issue 197 - July 1989
Known as the Switzerland of the Caribbean, the British dependency of the Cayman Islands plays host to banks and businesses attracted by its political stability, easy-going foreign exchange regulations, lack of direct taxes and flexible company law. Tourism is the other main income-earner, with most visitors coming from the USA.
But only rich tourists; cruise-ships and down-market gift shops are not encouraged. The clean, green capital George Town on the main island, Grand Cayman, has streets lined with branches of Bond Street and Fifth Avenue shops and gourmet restaurants. Nearby is Seven Mile Beach, playground of the affluent, where land prices now match those in any Western capital.
The less developed Little Cayman and Cayman Brac islands retain their image as fishing islands, but their tourist facilities are even more exclusive than those on Grand Cayman.
Agriculture is all but dead - very little of the soil is cultivable - and the turtle industry is now reduced to one turtle farm maintained mostly as a tourist attraction.
In 1986 the Government took the bold - some thought foolhardy - step of bringing in reforms obliging banks to open accounts for scrutiny if criminal funds were suspected. The result was a boom as banks and trusts poured in, looking for a respectable haven to replace the Bahamas, tarnished by its drugs-and-corruption image.
Success and affluence have dulled any desire for political change. Attempts by leaders to develop the political system have met popular resistance since there is a commonly-held perception that a continuing colonial connection will bring even greater future prosperity.
The Governor has widespread powers. There are no political parties and even the two loosely-structured 'teams' - Dignity and Unity - which emerged during the 1970s have all but faded away.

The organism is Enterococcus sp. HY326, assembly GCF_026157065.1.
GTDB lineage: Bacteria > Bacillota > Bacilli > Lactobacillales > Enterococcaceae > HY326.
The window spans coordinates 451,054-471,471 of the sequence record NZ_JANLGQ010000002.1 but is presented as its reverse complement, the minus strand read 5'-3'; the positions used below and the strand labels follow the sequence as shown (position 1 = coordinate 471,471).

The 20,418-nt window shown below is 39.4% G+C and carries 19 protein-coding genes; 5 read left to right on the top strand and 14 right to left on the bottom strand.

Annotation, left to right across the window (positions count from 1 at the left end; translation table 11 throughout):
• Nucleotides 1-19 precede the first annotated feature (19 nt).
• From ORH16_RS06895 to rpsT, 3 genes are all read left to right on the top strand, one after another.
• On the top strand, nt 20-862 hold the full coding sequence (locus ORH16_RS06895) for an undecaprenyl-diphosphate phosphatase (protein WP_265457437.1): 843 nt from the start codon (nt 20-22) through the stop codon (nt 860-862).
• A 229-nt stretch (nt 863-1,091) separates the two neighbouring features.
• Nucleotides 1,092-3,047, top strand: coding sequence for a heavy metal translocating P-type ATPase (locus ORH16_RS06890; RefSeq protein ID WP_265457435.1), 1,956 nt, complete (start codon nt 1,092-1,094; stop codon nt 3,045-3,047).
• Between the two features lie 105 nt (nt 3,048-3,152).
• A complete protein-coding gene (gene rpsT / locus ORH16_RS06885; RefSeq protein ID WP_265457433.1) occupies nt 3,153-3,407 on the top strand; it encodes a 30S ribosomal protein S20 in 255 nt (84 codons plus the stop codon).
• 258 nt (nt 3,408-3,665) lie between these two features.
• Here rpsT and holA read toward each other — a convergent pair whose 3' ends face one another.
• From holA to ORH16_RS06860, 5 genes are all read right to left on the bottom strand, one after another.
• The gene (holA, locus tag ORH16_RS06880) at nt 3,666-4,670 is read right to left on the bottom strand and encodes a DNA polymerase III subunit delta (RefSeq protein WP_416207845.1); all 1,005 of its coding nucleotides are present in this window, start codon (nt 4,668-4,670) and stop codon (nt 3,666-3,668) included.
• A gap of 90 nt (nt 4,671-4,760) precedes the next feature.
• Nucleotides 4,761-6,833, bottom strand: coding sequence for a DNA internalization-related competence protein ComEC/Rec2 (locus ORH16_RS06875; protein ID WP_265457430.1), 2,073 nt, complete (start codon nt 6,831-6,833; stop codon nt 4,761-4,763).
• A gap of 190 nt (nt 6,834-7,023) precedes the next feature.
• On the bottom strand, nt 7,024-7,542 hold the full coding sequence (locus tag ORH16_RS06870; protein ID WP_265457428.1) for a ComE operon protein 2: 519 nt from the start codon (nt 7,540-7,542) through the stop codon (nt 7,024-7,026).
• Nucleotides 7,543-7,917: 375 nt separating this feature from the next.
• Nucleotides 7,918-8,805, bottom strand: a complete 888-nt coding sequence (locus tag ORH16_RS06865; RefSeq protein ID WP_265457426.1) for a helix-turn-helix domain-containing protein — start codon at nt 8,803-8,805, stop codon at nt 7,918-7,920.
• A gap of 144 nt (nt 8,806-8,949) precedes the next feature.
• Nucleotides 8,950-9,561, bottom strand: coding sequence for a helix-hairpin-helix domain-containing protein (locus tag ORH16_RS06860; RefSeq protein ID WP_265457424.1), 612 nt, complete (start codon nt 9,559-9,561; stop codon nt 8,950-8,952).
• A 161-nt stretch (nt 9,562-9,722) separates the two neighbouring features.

There's abundance now, but many islanders recall leaner times when life depended on turtle fishing and money sent back from migrants in Honduras and Jamaica.
The shoe is on the other foot today as workers from Jamaica in particular clamour for work permits. Immigration is a hot issue since white North Americans seem to encounter fewer difficulties with their applications than their Caribbean counterparts. The official justification is that Jamaican educational standards are not sufficient for the islands' needs; a more popular rationalisation links Jamaicans with crime which is not borne out by the facts. It is a sad reflection on popular attitudes in a tiny area of the world where poverty has virtually been banished.
Leader: Head of State Queen Elizabeth II; Governor Alan Scott
Economy: GNP per capita $10,900 (US $17,480)
Tourism and financial services provide the income. The islands have to import food, oil and petroleum products, machinery and goods required for tourism. Exports include shrimps, honey and jewellery, destined mainly for the US.
The soil is poor. Agricultural production rests on cattle raising, poultry and pig farming, vegetables and tree crops like mango, citrus, bananas, avocadoes and coconuts. Fishing is the traditional occupation, but has been hit by US bans on the import of turtles. Industry is mostly geared to tourism's needs for concrete blocks and other building materials.
Health: Infant mortality figures not available, but health services good.
Culture: About a quarter of the population is of African origin, halt is mixed and the rest are white. English is the official language.
Religion: Protestant Christian, some Catholics.
Sources: Latin America and Caribbean Review 1988; The Economist World in Figures 1985; and supplied by author.
Migrant workers fare poorly.
Virtually entirely import-dependent.
Generally good except for migrant domestic workers.
97%. One of the highest in the world.
Discrimination against black migrants.
Comparable with Western countries